"It's a most wonderful sight," said McDougal, "and an opportunity that's not likely to happen more than once in the lifeLime of any man. I suppose, Caroline, you may be the first woman who has ever had the chance to examine one under such circumstances."

      "And it's worth all the hardships of this strange voyage, to have had such an opportunity," she answered. "It's as if one of the Alpine glaciers had been put in motion. But it seems tome, father, that it leans and totters every time the swell raises it."

      "So it does," said the captain, glancing up at the tall peaks that wavered against the sky. "It leans away from us, and I think it may fall over towards the land. But I would not like to be near it when it does, or within the influence of the disturbance it will make, for it will send a roller out here like a tidal wave, that may be heavy enough to swamp us. Suppose we pull ahead, Mr. Fielding, and go round the Point. We can land as well in the arc on the north beach."

      We did so, and soon increased our distance from the berg, while at the same time we opened new beauties, as it was viewed from a new point. Its eastern face was now before us, glittering in the morning sun. We could see that it tottered more and more each moment, as its base was being crumbled away by pounding upon the hard bottom, while lumps and bowlders of ice were floating by and being driven ashore upon the Point. Some of these were of great thickness and weight, though of course, mere chips as compared with the parent mass.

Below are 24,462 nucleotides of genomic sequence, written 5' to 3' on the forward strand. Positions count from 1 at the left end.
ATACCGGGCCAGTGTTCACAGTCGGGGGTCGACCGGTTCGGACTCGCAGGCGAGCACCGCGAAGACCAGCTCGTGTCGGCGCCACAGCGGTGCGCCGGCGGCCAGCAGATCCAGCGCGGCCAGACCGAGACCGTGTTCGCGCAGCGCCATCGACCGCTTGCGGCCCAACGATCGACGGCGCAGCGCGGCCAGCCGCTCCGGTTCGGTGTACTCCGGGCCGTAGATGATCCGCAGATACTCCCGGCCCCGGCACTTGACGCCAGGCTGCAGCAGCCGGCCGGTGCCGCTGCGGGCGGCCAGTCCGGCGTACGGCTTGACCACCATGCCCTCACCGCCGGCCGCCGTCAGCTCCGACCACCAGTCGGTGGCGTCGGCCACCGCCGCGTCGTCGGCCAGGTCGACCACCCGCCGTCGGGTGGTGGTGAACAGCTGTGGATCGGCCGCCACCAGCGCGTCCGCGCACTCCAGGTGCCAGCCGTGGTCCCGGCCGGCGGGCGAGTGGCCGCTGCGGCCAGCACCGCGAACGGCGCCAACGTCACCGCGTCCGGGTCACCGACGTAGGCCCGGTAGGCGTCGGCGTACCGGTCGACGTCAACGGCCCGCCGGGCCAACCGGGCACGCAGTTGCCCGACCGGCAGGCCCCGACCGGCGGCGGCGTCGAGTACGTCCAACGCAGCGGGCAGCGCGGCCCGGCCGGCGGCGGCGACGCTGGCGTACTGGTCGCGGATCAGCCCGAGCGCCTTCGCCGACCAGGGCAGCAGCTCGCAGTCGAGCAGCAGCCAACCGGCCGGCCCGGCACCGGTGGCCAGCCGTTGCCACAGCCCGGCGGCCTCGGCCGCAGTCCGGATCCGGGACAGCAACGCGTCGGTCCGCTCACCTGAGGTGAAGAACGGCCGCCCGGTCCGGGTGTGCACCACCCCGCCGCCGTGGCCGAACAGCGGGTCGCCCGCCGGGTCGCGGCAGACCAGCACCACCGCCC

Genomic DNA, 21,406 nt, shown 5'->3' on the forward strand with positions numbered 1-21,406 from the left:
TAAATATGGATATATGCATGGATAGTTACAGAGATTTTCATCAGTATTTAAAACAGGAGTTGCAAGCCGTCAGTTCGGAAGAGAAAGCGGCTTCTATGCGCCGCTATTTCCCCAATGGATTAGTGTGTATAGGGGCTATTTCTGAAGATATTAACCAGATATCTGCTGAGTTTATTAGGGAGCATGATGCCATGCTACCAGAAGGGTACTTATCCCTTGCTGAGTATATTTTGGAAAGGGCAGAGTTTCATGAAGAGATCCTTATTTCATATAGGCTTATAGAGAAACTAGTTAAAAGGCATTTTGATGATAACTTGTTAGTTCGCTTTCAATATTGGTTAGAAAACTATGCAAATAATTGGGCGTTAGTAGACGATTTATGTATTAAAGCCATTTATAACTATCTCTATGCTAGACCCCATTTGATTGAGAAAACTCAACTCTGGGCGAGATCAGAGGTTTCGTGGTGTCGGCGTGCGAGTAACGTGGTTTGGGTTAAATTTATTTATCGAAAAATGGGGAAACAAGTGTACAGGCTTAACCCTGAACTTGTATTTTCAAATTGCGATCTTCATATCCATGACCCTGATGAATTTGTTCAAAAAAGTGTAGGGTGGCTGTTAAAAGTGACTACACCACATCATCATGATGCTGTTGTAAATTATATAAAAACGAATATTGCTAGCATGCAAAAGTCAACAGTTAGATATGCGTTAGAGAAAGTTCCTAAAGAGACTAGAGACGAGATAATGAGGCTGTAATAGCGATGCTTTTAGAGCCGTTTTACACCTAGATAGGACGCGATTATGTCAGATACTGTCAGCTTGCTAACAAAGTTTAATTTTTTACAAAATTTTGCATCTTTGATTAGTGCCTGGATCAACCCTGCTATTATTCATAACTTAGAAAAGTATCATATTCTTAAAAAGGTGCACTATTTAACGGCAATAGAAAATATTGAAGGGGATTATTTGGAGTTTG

We soon had reason to congratulate ourselves upon having changed our position as we did. For suddenly a great commotion was observable on the off-side of the mountain, the sea was agitated by a billow which made itself powerfully felt even where we now lay, and a new berg, itself of considerable magnitude, shot up into view, fresh and sparkling in the golden sunlight. This was simply a " tongue" broken off from the base of the principal mass, and now springing to the surface by its own buoyant power.

      But its liberation at once produced a change in the centre of gravity of the original berg, which began now to cant seaward!

      "It's capsizing off shore!" was theory in both boats at once. "Pull ahead!"

      We sprung manfully at our oars to increase our distance from the danger. Every eye was fixed upon the immense pile, as its towering spires swept the sea, slowly at first, but gradually increasing in velocity, until it


fell upon its side with a momentum which was frightful to the beholder. The sound which succeeded was as if a fragment had fallen from another planet. We had not ceased our labors at the oars, anxious as we were to be as far as possible from its influence. The sea appeared to heave and rock as from the agitation of a submarine earthquake, our comrades on the shore were seen running to escape being submerged on the flat, sandy extremity of the Point; and soon the word was given to "peak the oars I"